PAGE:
July 20, 2009
by Justin J. Prochnow
The Internet continues to be the medium of choice for many companies to market and sell products to consumers. The ability to instantly reach potential customers across the country and around the world has allowed small and large companies alike to tout their products. However, the intense competition for the Internet consumer has also lead to increasingly aggressive and sometimes misleading claims, as well as the use of advanced computer technologies to attract customers. As marketers stretch the legal limits in making claims, FDA and other regulatory agencies are stepping up their efforts to police Internet activity.
The recent guilty plea by the owner of a dietary supplement company highlights FDAs continuing efforts to police fraud over the Internet, and also signifies regulators greater than ever awareness of sophisticated computer technologies used by companies to promote and sell products.
Following several years of investigation, which resulted in a 2008 indictment, Tony T. Pham pleaded guilty on July 2, 2009, to his role in a conspiracy to fraudulently market dietary supplements over the Internet through his company, Techmedica Health Inc. While the heart of FDAs investigation and indictment was the marketing of dietary supplement products that made illegal claims that the products could diagnose, treat, mitigate, cure or prevent diseases, the case is newsworthy due to the rather egregious methods used by Pham and his co-conspirators to perpetrate the fraud. In addition to the discovery that Pham and Techmedica had fabricated customers and physicians to use as endorsers for the products, FDA also uncovered Phams use of mirror image technology to direct FDA personnel to a sanitized version of the Web sites, while consumers were directed to Web sites that contained numerous illegal claims regarding the products. These revelations reinforce the idea that FDA is scrutinizing all forms of media, including the Internet, for illegal activity.
While Phams use of mirror image technology was an obvious attempt to circumvent FDAs inspection, the agency has also identified more mainstream technology, such as meta tags and domain names, as further evidence of intent to sell non-drug products as drugs. FDA deems Web sites that promote products and also allow consumers to purchase products directly to be labeling; thus, claims on such Web sites must comply with applicable regulations and laws in the same manner that claims made in other media must do so. In determining whether a product is properly marketed and sold, FDA looks to the intended use of the product. Increasingly, FDA is finding evidence of a companys intent in non-traditional means, including tools used to guide Internet traffic to a particular Web site, in addition to the standard media, such as product labels and labeling.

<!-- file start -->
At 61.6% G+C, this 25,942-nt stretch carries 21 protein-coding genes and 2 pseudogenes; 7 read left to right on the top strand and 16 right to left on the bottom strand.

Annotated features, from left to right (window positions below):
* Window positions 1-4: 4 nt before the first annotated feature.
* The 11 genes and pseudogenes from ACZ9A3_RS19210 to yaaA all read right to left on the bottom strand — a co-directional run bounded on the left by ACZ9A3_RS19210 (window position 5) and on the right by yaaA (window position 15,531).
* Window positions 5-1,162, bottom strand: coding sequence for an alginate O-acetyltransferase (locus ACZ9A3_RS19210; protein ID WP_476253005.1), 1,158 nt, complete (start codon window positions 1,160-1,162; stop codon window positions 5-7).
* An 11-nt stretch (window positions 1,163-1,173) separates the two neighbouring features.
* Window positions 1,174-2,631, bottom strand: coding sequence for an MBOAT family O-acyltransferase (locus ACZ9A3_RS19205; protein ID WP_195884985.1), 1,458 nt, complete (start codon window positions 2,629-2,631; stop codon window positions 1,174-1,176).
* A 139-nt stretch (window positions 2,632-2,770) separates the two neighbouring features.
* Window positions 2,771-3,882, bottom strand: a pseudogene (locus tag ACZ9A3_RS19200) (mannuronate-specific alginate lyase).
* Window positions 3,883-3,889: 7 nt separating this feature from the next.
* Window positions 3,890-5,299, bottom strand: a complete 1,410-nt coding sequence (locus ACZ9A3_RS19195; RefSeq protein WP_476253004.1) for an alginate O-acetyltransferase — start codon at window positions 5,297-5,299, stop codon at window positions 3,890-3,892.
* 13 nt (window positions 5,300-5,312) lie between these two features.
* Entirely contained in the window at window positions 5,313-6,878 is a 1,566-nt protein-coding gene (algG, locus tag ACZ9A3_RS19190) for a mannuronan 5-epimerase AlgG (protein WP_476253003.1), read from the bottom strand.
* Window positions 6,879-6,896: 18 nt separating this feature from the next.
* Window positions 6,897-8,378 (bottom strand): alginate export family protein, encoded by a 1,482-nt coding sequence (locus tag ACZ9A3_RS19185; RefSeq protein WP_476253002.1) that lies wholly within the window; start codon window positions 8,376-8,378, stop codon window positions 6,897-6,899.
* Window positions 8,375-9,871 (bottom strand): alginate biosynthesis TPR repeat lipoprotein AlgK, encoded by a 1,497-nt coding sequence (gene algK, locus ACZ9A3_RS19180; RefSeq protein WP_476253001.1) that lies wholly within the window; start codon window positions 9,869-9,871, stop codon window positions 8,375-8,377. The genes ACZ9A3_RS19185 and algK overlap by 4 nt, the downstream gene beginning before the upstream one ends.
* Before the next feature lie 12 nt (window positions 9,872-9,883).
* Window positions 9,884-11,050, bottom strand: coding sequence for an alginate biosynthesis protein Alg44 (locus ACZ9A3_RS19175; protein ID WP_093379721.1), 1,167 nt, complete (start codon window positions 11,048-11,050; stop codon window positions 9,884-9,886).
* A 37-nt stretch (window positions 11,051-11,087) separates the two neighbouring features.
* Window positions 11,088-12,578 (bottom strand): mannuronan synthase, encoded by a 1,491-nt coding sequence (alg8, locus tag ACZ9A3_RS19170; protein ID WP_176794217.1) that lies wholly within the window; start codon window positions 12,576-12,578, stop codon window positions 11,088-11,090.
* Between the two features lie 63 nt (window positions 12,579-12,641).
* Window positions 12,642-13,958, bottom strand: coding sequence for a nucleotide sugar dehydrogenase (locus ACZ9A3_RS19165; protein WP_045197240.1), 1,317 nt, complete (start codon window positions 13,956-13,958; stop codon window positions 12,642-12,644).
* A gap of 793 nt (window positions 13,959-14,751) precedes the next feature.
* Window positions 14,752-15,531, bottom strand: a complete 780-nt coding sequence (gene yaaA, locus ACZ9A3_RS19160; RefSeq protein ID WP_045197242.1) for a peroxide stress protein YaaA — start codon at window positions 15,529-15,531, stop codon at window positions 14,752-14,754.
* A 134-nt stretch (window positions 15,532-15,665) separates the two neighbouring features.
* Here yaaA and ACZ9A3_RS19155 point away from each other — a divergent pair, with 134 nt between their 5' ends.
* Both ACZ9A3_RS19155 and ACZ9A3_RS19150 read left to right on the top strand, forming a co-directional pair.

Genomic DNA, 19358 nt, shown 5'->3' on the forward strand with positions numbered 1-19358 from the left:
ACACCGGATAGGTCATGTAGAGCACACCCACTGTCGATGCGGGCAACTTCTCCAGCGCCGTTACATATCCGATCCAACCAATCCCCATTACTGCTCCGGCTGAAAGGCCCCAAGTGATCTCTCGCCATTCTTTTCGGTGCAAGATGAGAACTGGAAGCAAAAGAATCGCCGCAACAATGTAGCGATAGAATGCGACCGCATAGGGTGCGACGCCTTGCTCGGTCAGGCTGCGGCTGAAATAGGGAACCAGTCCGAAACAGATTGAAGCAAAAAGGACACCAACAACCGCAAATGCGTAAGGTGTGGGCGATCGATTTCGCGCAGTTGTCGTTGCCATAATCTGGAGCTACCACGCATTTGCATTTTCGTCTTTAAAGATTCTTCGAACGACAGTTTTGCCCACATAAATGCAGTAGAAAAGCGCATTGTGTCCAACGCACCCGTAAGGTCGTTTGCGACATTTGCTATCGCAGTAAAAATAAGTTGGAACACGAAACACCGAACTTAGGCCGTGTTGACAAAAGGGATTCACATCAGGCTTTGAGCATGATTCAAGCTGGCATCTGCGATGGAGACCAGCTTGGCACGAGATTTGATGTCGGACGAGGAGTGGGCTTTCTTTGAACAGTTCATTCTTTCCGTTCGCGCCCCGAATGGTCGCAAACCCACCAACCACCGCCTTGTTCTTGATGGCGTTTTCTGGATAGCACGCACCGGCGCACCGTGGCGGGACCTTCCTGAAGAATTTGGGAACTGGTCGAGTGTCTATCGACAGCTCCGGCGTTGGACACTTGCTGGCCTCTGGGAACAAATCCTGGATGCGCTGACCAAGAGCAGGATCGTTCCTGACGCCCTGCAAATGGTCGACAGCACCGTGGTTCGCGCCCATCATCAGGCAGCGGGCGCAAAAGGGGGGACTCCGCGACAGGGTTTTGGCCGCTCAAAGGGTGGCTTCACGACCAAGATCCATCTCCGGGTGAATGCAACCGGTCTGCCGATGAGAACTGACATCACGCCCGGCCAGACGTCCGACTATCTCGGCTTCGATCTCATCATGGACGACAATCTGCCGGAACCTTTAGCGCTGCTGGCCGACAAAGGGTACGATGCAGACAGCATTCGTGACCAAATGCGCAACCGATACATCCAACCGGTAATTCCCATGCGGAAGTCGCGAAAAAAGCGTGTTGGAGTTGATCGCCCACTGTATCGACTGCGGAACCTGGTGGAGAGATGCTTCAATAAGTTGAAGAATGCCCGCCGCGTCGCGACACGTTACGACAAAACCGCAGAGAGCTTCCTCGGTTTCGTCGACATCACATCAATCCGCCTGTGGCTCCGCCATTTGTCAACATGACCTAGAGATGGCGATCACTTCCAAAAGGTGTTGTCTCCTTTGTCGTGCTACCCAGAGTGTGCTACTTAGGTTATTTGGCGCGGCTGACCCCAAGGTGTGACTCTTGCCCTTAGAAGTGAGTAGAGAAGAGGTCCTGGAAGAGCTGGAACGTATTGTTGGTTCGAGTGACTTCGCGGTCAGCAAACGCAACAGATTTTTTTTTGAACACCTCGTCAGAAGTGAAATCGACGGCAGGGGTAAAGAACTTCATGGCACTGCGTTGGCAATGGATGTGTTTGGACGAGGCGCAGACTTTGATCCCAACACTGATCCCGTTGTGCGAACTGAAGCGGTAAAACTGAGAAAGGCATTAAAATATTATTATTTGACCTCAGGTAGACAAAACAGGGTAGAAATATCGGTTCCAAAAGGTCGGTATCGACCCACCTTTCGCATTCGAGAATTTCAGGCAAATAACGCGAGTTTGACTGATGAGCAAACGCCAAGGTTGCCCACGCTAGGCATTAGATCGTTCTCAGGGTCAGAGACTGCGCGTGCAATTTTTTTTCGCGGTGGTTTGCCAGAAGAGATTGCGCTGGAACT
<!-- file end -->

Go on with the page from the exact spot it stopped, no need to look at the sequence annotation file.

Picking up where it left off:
FDA has identified the use of meta tags as further evidence to support a companys intent to sell products for a particular purpose. Meta tags are information embedded into the code of a Web page that informs search engines what a Web site is about and can be used to direct traffic to it.
In recent warning letters, FDA has identified certain meta tags as further evidence to support the agencys determination that the company intended to sell a particular product based on its use or effectiveness for treating or preventing a disease or a disease condition. For example, FDA has issued warning letters for the use of meta tags such as high blood sugar, diabetes, arthritis or heart disease for a Web site promoting dietary supplement products. As another example, FDA has found evidence of intent to sell products as drugs in the use of meta tags such as skin cancer treatment or melanoma, when those meta tags directed consumers to a Web site promoting a skin cream product.
FDA has also identified certain domain names that include names of diseases or symptoms of diseases as supplemental evidence of intent to sell products as drugs. Domain names such as www.arthritis.bz, www.hemorrhoids.com and www.malaria.me.uk are all examples of domain names that FDA has identified in warning letters as further evidence in support of the agencys contentions that the true intent of the company was to sell products as drugs.
Often, search engine optimizers or other IT personnel select meta tags to mark Web sites, choose search terms to trigger advertisements, and create domain names to drive both direct navigation and search engine traffic to a Web site. While such consultants may be experts at increasing traffic counts to a Web site, they may have little knowledge of or appreciation for the legal consequences of their actions.
Activity on the Internet is being policed more rigorously than ever. With this persistent scrutiny of Internet activities by governmental agencies, industry companies that market online need to guide and review their efforts carefully. Companies should audit the practices of their IT consultants to ensure compliance with applicable laws and regulations. While the short-term gains to be had by implementing advanced Internet technologies to market products are appealing, the long term repercussions could be severe if such technologies are not used within the confines of the law.
Justin J. Prochnow is an attorney with the international law firm of Greenberg Traurig LLP .
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